• FIG. 8 illustrates an alternative embodiment comprising surface features 1188 disposed at spaced apart locations along the length of the push rod 18. The surface features 1188 may be in the form of longitudinally spaced apart raised rings extending circumferentially around the diameter of push rod 18. The rings may be circumferentially continuous or formed of discrete segments. In yet another alternative embodiment, the outer surface of the push rod 18 may comprise surface features in the form of bumps or protrusions, such as bumps or protrusions having the radial height characteristics set forth above. The bumps or protrusions may be randomly positioned on the surface of the rod 18, or may be arranged in a predetermined pattern.
  • While the embodiments above contemplate the push rod 18 having a surface feature, it may be desirable in certain applications to include the surface feature on the inner surface of the cannula 12. FIG. 9 illustrates the cannula 12 having an inner surface 122A having a surface feature effective for reducing binding/locking of the rod 18 within the cannula 12.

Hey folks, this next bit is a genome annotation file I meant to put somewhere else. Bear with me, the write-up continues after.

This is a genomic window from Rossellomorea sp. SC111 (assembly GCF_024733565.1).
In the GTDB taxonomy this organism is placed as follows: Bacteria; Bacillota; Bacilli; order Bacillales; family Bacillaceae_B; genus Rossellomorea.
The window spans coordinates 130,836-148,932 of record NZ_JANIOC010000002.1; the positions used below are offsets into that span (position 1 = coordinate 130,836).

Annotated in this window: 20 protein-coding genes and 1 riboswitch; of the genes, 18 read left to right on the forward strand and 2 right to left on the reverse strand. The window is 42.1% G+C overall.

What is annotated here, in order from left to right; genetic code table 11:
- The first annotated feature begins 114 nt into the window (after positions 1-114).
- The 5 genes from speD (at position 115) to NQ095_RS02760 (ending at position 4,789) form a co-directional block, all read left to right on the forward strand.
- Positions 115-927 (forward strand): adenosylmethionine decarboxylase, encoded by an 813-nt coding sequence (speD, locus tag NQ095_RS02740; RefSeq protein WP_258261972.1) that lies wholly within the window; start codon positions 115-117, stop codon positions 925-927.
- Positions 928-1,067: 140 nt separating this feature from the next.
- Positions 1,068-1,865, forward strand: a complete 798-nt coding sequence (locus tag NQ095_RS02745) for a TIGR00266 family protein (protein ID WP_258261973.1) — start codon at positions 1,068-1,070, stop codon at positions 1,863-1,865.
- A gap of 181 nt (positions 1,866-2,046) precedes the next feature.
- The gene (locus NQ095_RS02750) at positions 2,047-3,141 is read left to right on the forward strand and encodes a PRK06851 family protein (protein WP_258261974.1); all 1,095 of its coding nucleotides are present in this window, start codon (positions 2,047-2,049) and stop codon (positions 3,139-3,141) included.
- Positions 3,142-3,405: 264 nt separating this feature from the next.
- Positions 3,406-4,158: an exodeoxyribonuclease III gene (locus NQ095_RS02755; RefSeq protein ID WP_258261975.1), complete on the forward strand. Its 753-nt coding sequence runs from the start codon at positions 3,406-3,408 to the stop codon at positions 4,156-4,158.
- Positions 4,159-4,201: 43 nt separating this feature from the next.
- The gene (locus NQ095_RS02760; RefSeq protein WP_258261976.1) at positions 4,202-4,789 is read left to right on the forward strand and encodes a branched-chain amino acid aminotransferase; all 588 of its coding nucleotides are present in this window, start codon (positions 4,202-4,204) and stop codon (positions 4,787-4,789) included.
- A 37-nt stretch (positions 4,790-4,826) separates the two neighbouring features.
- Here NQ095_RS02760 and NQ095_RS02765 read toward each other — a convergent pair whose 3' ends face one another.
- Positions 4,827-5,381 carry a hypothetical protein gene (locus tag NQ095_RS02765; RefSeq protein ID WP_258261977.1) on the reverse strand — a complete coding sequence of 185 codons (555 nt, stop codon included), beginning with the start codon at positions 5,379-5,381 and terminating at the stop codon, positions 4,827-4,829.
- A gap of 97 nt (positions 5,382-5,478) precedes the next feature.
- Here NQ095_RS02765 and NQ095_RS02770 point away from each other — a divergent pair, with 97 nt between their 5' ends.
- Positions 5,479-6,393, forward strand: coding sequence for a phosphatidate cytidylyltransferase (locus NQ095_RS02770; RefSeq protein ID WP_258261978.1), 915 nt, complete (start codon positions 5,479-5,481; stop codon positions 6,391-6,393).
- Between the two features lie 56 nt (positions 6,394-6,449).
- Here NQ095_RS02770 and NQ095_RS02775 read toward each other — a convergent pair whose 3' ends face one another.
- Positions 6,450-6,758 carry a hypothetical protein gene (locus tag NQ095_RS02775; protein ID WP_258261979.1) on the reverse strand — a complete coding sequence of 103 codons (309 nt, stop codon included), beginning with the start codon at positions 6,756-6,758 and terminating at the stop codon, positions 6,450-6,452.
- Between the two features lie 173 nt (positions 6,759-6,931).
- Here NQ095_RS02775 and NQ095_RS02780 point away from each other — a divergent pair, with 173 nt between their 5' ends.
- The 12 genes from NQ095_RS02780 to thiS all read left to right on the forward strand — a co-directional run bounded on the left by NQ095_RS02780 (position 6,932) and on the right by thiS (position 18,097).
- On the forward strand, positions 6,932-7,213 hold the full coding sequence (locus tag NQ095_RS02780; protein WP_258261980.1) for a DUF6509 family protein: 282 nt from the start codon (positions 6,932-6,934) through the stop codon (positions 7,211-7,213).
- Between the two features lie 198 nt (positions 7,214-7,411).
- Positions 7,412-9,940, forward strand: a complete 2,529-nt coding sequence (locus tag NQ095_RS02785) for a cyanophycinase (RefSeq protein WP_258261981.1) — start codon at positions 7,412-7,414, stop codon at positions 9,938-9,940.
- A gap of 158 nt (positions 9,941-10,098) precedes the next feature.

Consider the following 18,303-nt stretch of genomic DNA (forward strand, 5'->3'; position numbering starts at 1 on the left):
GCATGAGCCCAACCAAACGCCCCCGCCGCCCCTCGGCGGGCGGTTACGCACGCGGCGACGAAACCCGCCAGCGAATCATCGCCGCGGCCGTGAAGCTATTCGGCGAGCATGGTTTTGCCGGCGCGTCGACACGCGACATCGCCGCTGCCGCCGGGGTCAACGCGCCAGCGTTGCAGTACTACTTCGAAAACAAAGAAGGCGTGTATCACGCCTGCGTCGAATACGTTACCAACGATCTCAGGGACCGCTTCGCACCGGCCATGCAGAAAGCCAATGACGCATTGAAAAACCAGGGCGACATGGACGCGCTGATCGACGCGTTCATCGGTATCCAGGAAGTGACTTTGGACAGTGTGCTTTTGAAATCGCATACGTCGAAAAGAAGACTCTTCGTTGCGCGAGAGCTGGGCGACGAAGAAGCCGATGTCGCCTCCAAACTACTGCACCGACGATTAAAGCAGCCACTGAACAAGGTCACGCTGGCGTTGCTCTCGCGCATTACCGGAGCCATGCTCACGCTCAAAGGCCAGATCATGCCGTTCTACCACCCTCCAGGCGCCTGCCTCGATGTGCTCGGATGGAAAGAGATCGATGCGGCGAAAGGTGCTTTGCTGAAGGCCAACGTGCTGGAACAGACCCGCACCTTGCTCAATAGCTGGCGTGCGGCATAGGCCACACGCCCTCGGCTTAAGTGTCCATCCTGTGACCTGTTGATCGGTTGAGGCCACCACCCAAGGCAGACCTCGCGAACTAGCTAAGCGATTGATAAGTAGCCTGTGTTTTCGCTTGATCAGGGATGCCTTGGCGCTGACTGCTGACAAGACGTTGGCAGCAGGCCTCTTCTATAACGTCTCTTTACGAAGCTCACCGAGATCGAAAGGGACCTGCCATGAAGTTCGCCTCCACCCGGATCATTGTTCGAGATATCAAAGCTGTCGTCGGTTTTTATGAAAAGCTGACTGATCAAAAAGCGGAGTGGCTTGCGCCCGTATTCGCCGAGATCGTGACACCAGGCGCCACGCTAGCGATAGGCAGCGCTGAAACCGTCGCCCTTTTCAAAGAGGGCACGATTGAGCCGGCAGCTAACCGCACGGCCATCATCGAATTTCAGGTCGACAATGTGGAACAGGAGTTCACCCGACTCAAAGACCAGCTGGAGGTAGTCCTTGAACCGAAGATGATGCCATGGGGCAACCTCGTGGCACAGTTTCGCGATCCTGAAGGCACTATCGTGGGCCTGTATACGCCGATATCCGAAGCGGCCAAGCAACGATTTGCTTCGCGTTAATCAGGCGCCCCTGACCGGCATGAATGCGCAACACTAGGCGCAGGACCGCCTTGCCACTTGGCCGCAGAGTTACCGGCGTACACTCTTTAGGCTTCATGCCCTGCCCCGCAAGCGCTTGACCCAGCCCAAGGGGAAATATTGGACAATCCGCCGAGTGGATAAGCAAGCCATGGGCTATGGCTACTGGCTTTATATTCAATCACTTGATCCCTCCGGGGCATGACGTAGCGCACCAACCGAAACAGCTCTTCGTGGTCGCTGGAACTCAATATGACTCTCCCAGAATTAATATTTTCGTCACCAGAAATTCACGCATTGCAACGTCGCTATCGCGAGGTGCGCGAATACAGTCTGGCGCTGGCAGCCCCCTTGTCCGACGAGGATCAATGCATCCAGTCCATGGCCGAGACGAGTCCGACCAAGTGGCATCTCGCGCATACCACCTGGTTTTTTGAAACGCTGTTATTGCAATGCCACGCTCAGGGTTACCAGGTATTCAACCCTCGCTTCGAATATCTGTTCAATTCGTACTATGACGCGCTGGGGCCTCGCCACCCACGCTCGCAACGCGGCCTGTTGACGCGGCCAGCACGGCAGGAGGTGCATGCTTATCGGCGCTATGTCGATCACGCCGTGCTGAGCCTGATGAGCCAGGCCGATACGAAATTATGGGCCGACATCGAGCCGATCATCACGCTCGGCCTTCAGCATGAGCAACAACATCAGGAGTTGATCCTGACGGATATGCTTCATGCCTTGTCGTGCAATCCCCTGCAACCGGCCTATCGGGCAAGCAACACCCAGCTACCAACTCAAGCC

• Embodiments of the devices disclosed herein are generally designed to be disposed of after a single use, but could be designed to be used multiple times. After forming the marker, and inserting the marker into the deployer, the biopsy device can be sterilized. The device can be placed in a package, such as plastic or TYVEK bag.
  • The packaged biopsy device may then be placed in a field of radiation such as gamma radiation, x-rays, or high-energy electrons to sterilize the device and packaging. A device may also be sterilized using any other technique known in the art, including but not limited to beta or gamma radiation, ethylene oxide, or steam.
  • Having shown and described various embodiments of the present invention, further adaptations of the methods and systems described herein may be accomplished by appropriate modifications by one of ordinary skill in the art without departing from the scope of the present invention. Several of such potential modifications have been mentioned, and others will be apparent to those skilled in the art. Accordingly, the scope of the present invention should be considered in terms of the following claims and is understood not to be limited to the details of structure and operation shown and described in the specification and drawings.

Claims (16)

1. A biopsy delivery device comprising:
a generally flexible hollow tube having a proximal end, a distal end, and an internal lumen having an internal surface;